Monday, June 2

McFig and McFly

A Tale of Jealousy, Revenge, and Death (with a Happy Ending)
by Henrik Drescher
Candlewick 2008

Blurb: Extremely satisfying in a very old-school sort of way, but what a strange planet it seems to have come from.

McFig, a widower, shows up one day having purchased a plot of land next to another widower named McFly. Both men hit it off instantly, as do their children Anton and Rosie. McFig admires his new neighbor's cottage so much that he decides to build his next door exactly like it. And McFly is more than happy to assist while the children do as neighbor children do, they play contentedly in the background.

The day after the cottage is finished McFly is startled to see McFig building a tower on top of his otherwise identical cottage. Not to be outdone, McFly builds a glass playroom on top of his cottage. Then McFig retaliates, McFly responds, both men building higher and more absurdly until one day McFly falls from the top of his weather vane and dies. McFig, having lost his friend and with nothing to build for, dies from boredom.

All the while and unattended by their fathers Anton and Rosie have grown and fallen in love. They marry after their fathers have died, tear the cottages down to their original structures, and sell off the junk. With the proceeds from their sale they build a connector between their homes to create one large home for all their kids.

And they live happily ever after.

I'm feeling this book he way I felt Brock Cole's Good Enough to Eat. It feels like an older story but I can't for the life of me source it. That the main characters are adults acting like fools, I'm all for that. I think kids get plenty of picture books that are a bit warm and fuzzy, why not give them some lessons in the realities of the adult world?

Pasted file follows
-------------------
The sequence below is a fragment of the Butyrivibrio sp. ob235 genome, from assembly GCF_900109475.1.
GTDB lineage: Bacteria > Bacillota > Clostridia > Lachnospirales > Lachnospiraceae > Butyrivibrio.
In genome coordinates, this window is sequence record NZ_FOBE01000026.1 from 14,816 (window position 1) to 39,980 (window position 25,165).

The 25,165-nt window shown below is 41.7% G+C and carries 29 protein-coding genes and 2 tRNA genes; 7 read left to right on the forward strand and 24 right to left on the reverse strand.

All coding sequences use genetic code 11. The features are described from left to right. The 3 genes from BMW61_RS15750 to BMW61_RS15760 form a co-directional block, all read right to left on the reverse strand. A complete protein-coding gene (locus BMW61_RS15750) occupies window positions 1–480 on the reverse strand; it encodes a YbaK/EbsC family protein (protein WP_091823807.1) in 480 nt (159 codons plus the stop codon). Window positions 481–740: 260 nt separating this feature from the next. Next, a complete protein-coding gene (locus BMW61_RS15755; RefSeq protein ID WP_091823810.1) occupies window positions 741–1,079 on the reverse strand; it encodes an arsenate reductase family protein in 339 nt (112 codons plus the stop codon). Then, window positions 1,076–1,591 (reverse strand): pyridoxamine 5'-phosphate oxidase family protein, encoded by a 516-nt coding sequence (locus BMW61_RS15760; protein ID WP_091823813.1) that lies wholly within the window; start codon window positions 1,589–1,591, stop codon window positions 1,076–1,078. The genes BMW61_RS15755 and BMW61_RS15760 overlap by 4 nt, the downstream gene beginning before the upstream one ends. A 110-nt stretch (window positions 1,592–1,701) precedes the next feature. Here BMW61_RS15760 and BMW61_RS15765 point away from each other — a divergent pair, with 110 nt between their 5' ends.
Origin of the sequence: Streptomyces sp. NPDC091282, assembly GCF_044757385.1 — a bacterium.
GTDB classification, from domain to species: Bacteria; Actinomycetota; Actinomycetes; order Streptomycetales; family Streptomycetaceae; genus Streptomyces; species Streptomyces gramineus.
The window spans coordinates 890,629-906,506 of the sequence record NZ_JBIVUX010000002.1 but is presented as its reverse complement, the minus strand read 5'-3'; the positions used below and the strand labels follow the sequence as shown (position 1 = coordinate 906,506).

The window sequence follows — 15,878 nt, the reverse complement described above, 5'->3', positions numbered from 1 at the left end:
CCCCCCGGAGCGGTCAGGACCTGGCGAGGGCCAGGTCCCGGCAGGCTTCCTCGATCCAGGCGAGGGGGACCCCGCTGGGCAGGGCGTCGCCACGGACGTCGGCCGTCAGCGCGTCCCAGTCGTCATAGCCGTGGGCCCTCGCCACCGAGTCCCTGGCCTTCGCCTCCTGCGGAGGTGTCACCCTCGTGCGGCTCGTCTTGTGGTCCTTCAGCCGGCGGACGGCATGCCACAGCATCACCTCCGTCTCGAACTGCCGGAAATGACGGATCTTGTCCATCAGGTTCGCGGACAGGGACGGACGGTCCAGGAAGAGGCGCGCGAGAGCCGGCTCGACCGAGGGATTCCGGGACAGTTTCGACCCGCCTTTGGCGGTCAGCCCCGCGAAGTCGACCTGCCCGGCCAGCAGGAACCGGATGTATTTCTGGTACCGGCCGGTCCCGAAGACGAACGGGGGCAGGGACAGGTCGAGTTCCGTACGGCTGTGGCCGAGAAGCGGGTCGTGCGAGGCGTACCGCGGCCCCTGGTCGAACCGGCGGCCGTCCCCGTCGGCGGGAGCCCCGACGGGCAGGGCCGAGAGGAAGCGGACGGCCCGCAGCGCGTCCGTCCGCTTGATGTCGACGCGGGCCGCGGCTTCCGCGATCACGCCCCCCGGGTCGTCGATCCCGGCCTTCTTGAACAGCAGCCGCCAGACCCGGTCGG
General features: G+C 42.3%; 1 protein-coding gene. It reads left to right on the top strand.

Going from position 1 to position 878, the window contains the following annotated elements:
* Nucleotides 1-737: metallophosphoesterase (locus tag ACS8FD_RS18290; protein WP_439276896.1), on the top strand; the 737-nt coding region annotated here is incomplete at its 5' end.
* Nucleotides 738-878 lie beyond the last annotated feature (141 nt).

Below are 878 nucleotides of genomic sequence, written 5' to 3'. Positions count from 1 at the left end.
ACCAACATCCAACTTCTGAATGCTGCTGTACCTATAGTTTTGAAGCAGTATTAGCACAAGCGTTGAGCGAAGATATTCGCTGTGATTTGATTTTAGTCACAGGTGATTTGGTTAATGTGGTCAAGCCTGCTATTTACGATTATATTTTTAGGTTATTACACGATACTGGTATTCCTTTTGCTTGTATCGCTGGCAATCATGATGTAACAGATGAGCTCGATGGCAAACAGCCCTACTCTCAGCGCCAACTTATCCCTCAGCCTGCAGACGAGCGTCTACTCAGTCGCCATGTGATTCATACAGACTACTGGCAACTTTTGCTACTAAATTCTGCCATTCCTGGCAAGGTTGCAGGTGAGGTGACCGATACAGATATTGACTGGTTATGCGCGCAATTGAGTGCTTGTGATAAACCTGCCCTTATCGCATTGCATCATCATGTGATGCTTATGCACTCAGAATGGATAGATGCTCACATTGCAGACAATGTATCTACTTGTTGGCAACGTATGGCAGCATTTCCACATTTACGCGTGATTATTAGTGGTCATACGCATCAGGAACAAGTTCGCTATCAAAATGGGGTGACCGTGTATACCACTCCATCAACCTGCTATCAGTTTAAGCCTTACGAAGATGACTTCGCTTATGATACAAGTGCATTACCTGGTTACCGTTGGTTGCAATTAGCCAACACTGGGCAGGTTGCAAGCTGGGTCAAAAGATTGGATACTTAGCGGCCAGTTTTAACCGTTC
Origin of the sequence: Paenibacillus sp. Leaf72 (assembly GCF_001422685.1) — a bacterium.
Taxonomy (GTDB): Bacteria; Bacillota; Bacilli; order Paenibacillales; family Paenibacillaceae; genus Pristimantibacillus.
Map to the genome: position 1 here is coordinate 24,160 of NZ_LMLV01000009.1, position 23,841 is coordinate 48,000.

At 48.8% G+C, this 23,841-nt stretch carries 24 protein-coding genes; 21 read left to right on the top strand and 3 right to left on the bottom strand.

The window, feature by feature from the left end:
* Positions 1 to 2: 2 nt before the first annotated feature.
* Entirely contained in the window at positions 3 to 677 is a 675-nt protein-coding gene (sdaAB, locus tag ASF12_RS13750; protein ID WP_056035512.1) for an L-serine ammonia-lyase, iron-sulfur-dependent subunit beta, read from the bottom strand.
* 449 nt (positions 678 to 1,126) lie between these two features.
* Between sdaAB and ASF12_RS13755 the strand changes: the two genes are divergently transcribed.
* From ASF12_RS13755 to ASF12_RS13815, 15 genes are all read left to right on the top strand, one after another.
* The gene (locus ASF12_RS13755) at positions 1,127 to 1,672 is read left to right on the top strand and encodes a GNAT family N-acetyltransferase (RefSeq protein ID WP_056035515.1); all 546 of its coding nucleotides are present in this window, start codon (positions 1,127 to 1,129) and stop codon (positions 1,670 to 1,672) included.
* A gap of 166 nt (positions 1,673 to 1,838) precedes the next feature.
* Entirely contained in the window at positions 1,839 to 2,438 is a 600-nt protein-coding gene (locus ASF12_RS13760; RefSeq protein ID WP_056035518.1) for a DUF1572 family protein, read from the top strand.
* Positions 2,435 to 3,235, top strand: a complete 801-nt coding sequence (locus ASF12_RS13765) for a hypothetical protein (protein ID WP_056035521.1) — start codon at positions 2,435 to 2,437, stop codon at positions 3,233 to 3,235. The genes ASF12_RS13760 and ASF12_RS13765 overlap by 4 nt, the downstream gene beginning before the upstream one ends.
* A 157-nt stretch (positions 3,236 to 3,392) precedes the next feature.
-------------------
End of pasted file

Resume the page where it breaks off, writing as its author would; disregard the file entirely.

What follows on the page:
Naturally younger readers will recognize the one-up behavior, and the blind rage that causes people to behave irrationally, just as it makes perfect sense that the children of these two maniacs are clear-headed enough not to do as their fathers have done. I even like that the two men are widowers -- let's explain that concept to the children while we're at it. I think that may ultimately be what resonates with me, like many old fairy tales where the widowers marry wicked step-mother types or are completely useless without a female influence to keep them on an even keel, these guys are a bit unhinged on their own.

Drescher's art -- back-painted drawings on acetate, like animation cels -- has a jagged, folk-art quality to it, perfectly in keeping with the overall feel of the homes being built. Sort of like Gary Panter meets Howard Finster in the Grimmwald.

I don't get the feeling this is going to end up high on a lot of people's list (i.e. libraries) but if you get a chance check it out for yourself and let me know if I'm as loopy as McFly and McFig.

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